Groups work to make the community more dementia aware and promote suicide prevention

Lunch N Learn Dementia

ALBANY, Ga. (WALB) - “How are you doing?”---one Albany group said this question could help save lives.

The National Alliance on Mental Illness, the Albany Advocacy Resource Center and Aspire are offering to teach you how to recognize signs of someone contemplating suicide.

A class on how to recognize when someone is in a crisis. (Source: WA:B)
A class on how to recognize when someone is in a crisis. (Source: WA:B)

The groups are looking to make the topic less taboo, to get you to check on your neighbors, colleagues and family members.

“Because we know suicide has no age, no color. It doesn’t care how much money you have. It doesn’t care how we dress it up. It’s real and that’s what we’d like to let everyone know. Suicide is real. And it can happen to anybody. We just want to be aware of those signs and symptoms of someone who may be in a crisis situation,” said Angie Williams, the System of Care Coordinator.

There will be another training session next Tuesday, May 21 from 2 to 4 pm at the ARC Center in Albany.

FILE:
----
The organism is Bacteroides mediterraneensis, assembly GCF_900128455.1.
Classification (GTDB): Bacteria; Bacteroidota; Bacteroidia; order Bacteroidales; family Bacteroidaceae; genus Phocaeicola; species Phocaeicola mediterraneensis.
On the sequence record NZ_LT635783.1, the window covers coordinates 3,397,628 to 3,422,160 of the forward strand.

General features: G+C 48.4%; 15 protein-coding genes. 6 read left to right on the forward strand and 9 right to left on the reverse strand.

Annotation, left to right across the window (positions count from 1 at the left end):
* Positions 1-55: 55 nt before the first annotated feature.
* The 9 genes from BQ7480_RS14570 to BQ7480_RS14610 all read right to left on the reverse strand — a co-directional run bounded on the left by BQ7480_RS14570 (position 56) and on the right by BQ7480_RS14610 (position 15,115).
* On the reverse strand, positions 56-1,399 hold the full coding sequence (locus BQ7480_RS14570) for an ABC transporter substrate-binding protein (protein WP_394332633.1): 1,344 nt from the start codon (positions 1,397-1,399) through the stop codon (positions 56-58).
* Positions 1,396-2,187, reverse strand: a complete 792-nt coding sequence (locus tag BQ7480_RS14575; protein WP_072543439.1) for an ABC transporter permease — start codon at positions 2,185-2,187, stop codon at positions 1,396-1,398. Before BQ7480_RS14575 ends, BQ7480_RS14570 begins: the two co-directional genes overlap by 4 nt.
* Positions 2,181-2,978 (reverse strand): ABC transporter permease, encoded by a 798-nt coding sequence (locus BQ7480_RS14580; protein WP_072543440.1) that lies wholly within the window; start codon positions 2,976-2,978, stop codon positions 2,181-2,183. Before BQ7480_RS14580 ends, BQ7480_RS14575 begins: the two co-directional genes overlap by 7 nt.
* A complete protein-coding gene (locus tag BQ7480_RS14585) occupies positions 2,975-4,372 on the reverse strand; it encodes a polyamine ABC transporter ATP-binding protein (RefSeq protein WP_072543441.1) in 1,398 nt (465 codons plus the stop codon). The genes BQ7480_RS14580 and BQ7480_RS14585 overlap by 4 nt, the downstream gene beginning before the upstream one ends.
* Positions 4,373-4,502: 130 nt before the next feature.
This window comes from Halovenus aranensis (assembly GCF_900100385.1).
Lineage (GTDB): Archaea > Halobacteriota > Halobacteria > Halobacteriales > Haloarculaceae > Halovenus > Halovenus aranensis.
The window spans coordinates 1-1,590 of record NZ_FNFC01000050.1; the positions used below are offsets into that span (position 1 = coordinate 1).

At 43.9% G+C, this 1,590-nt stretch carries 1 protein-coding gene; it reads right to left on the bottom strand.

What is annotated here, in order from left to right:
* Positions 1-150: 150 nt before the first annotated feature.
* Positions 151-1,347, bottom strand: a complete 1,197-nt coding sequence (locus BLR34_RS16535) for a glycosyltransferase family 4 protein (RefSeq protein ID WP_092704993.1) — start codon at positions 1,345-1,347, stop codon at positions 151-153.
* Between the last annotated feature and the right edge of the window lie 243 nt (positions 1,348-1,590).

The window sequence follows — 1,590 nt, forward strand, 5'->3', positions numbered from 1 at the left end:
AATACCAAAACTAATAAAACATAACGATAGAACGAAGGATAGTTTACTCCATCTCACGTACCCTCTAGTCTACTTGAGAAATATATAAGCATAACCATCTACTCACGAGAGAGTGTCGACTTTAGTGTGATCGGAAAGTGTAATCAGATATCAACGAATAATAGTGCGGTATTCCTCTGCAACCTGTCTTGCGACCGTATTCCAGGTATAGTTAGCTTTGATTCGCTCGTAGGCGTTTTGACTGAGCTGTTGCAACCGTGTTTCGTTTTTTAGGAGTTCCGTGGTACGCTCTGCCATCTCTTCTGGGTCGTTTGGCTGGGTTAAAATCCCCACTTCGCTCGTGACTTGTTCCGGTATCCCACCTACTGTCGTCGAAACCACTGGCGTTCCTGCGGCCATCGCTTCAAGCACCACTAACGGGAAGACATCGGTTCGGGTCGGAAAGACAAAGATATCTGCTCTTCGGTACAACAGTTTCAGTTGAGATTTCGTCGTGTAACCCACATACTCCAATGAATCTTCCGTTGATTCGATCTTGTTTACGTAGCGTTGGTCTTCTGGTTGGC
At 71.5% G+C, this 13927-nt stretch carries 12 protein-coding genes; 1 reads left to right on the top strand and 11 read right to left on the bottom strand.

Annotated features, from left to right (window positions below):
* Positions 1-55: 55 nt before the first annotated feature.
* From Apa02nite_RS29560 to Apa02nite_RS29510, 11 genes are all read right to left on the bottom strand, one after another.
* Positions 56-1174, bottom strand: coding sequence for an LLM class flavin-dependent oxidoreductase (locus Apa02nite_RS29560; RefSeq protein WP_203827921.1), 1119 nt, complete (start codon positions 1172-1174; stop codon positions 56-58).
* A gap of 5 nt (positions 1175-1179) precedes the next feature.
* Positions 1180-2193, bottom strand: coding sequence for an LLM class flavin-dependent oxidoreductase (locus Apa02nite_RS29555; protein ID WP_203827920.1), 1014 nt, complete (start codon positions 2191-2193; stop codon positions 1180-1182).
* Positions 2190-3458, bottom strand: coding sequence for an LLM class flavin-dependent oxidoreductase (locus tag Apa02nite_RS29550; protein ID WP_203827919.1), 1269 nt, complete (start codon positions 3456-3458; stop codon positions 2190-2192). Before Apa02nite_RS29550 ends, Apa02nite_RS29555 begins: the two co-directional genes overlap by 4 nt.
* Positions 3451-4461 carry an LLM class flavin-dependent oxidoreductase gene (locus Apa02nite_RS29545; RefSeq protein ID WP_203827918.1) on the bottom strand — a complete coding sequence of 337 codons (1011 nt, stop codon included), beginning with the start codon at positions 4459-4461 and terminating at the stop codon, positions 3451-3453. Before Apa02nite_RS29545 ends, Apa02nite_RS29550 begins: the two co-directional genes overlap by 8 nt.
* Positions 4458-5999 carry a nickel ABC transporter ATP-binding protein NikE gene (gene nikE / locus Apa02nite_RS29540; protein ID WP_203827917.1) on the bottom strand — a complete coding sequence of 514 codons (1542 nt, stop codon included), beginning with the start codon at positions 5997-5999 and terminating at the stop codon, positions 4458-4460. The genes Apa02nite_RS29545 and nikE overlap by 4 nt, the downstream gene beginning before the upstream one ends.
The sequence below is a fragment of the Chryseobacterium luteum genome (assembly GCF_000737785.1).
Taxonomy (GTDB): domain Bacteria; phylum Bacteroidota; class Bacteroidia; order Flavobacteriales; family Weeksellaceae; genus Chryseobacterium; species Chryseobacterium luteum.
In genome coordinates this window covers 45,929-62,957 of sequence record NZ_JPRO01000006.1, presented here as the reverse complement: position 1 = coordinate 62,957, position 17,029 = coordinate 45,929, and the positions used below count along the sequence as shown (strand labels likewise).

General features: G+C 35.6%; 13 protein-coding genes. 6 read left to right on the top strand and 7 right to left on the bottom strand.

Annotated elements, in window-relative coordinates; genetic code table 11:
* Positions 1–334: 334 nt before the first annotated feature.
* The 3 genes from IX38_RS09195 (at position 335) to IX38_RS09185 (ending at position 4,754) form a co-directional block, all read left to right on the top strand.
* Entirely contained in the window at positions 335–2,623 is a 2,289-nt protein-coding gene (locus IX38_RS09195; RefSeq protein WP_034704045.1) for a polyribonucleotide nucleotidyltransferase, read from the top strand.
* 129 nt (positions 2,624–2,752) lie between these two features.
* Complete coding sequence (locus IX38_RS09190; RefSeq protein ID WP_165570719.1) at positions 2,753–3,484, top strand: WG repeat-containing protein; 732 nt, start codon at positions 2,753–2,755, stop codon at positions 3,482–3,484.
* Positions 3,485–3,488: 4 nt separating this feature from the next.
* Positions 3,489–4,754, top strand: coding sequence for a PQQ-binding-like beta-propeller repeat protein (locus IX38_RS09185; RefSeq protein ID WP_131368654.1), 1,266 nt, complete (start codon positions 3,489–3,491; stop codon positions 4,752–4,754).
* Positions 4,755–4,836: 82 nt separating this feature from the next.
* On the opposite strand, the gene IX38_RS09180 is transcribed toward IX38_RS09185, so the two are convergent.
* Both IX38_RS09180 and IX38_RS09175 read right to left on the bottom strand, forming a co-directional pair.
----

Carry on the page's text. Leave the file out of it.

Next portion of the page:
Another group working to spread awareness:

Business owners in Dougherty County are learning how to become dementia friendly which means first learning what to do if a client or shopper with dementia needs help.

Business become aware of how to help people with dementia. (Source: WALB)
Business become aware of how to help people with dementia. (Source: WALB)

More than 1,300 people in Dougherty County have dementia.

That’s just the people the Alzheimer’s Outreach Center knows of which is why the center has partnered with the Southwest Georgia Council on Aging and Phoebe.

They’re working to teach business owners how to recognize clients, or people that they’re servicing, with dementia.

Someone with dementia could become frightened or disoriented while in your shop or restaurant.

The center wants you to know how to help, rather than make the situation worse.

“They may not can make change. They may not be able to give you the right amount of money. They might not can write a check for the correct amount of money. They may appear lost, they might get angry if you try to help them. So what we’re trying to teach employees is to deal with that anger, to help them with the change, or just recognize that there is a problem there,” said Nancy Goode with the Alzheimer’s Outreach Center.

If your employees go through the training, you will get a “We are Dementia Friendly” window sticker to let the community know.

You can reach out to the center or the Southwest Georgia Council on Aging for more information on the training.

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